Mixology 101: The Martini

One of the most famous cocktails is the Martini. Especially if you are a James bond fan then Martini is your drink. The martini is a cocktail made with gin and dry white vermouth, although substituting vodka for gin is now common. It is often described as being “crisp” or “astringent.” Over the years, the martini has become perhaps the most well-known mixed alcoholic beverage. H. L. Mencken once called the martini “the only American invention as perfect as the sonnet”,and E. B. White called it “the elixir of quietude”. It is also the proverbial drink of the one-time “three-martini lunch” of business executives, now largely abandoned as part of companies’ “fitness for duty” programs.

While variations are many, a standard modern martini is a five to one ratio, made by combining approximately two and a half ounces of gin and one half ounce of dry vermouth with ice. Many Europeans, however, prefer somewhat less vermouth — about a six to one proportion of gin or vodka to vermouth. I however agree with the recipe that Alton Brown gave in his show Good Eats. Add an ounce of vermouth over ice in the shaker. The shake to coat the ice cubes with the vermouth and the pour out the rest. That is all you need. Then add 2.5 oz of Gin. And stir. Yes stir, regardless what 007 says, it is a very simple martini and shaking will make the drink fuzzy and smoky. Many bartending schools insist that a beverage shaker tends to dull the taste of the vermouth, and some argue that it sharpens the taste of gin by “bruising” the liquid. The ingredients are mixed (by stirring or shaking) then strained and served “up” (without ice) in a chilled cocktail glass, and garnished with either an olive or a twist of lemon (a strip of the peel, usually squeezed or twisted to express volatile citric oils onto the surface of the drink).

A very common variation is to substitute the Gin with Vodka. This substitution is done to remove the strong Gin taste. Gin is a spirit flavoured with juniper berries. Distilled gin is made by redistilling white grain spirit which has been flavoured with juniper berries. Compound gin is made by flavouring neutral grain spirit with juniper berries without redistilling and can be considered a flavoured vodka. The most common style of gin, typically used for mixed drinks, is London dry gin. London dry gin is made by taking a neutral grain spirit (usually produced in a column still) and redistilling after the botanicals are added. In addition to juniper, it is usually made with a small amount of citrus botanicals like lemon and bitter orange peel. Other botanicals that may be used include anise, angelica root and seed, orris root, licorice root, cinnamon, coriander, and cassia bark. Personally I don ‘t like that substitution. I think that the most common reason why people ask for it is the mediocre Gin quality you can find at the bars. I personally recommend Sapphire Gin. It has a mild flavor with the berries giving not only their aroma but a taste to the Gin.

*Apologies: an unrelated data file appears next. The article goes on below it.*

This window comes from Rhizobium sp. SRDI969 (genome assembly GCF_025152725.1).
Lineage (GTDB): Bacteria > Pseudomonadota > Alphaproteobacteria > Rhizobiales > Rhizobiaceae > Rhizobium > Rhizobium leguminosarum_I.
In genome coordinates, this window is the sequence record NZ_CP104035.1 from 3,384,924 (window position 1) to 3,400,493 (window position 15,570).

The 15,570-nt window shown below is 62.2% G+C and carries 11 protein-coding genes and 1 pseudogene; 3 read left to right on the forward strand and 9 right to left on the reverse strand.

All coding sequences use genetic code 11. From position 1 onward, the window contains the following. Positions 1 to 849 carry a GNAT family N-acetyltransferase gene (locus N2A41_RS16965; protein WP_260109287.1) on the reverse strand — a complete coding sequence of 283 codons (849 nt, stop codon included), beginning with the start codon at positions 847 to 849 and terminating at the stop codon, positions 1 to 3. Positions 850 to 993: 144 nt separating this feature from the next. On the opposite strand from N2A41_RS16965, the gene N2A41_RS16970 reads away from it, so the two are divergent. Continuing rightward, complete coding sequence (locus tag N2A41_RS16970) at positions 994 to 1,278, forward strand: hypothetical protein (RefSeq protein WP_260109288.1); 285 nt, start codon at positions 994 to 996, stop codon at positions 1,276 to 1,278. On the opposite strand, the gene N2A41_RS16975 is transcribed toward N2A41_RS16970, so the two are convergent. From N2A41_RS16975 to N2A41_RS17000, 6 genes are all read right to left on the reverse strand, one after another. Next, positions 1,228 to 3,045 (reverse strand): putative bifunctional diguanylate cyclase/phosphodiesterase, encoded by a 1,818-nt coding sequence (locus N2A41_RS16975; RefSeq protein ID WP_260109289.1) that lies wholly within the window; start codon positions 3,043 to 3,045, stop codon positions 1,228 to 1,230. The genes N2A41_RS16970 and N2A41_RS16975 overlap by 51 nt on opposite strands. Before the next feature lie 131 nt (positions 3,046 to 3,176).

Based on the above recipe, there are certain interesting variations that can yield different types of Martinis with mild but distinct characteristics:

Dirty Martini: The recipe is just like above but some of the brine the olives are held in, is added to the mix. It is a “great” way to mask the taste of the Vermouth and the Gin.

Gibson Martini: Although Charles Dana Gibson is most likely responsible for the creation of the Gibson martini (where a pickled onion serves as the garnish), the details are debated and several alternate stories exist. In one story, Gibson challenged Charley Connolly, the bartender of the Players’ Club in New York City, to improve upon the martini’s recipe, so Connolly simply substituted an onion for the olive and named the drink after the patron. Other stories involve different Gibsons, such as an apocryphal American diplomat who served in Europe during Prohibition. Although he was a teetotaller, he often had to attend receptions where cocktails were served. To avoid an awkward situation, Gibson would ask the staff to fill his martini glass with cold water and garnish it with a small onion so that he could pick it out among the gin drinks. A similar story postulates a savvy investment banker named Gibson, who would take his clients out for the proverbial three-martini business lunches. He purportedly had the bartender serve him cold water, permitting him to remain sober while his clients became intoxicated; the cocktail onion garnish served to distinguish his beverage from those of his clients. Another version of the origin story, included in The Good Man’s Weakness by Charles McCabe, states that the drink was created in San Francisco by Walter D. K. Gibson (1864-1938) at the Bohemian Club around 1900.

Saketini: A relatively recent vodka martini made with sake instead of vermouth. This is a relatively recent creation, but is currently popular in high-end cocktail bars.

Smoky Martini: Gin with a splash of Scotch whisky, stirred and garnished with lemon peel.

Other no real Martinis: The substitution of the Gin with Vodka, and the recent emerging of the flavored Vodkas with berries, cocoa, and other stuff gave birth to a great variety of different Martinis. Cosmopolitan, Green Apple, Chocolate and so on. They are good, but they are not Martinis!

I like to innovate food, giving twists and flair to traditional foods but, I prefer some stuff to remain as they are. One of them is Martini.

Here Mr. Bond…


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Last modified: July 22, 2013 by Georgios Pyrgiotakis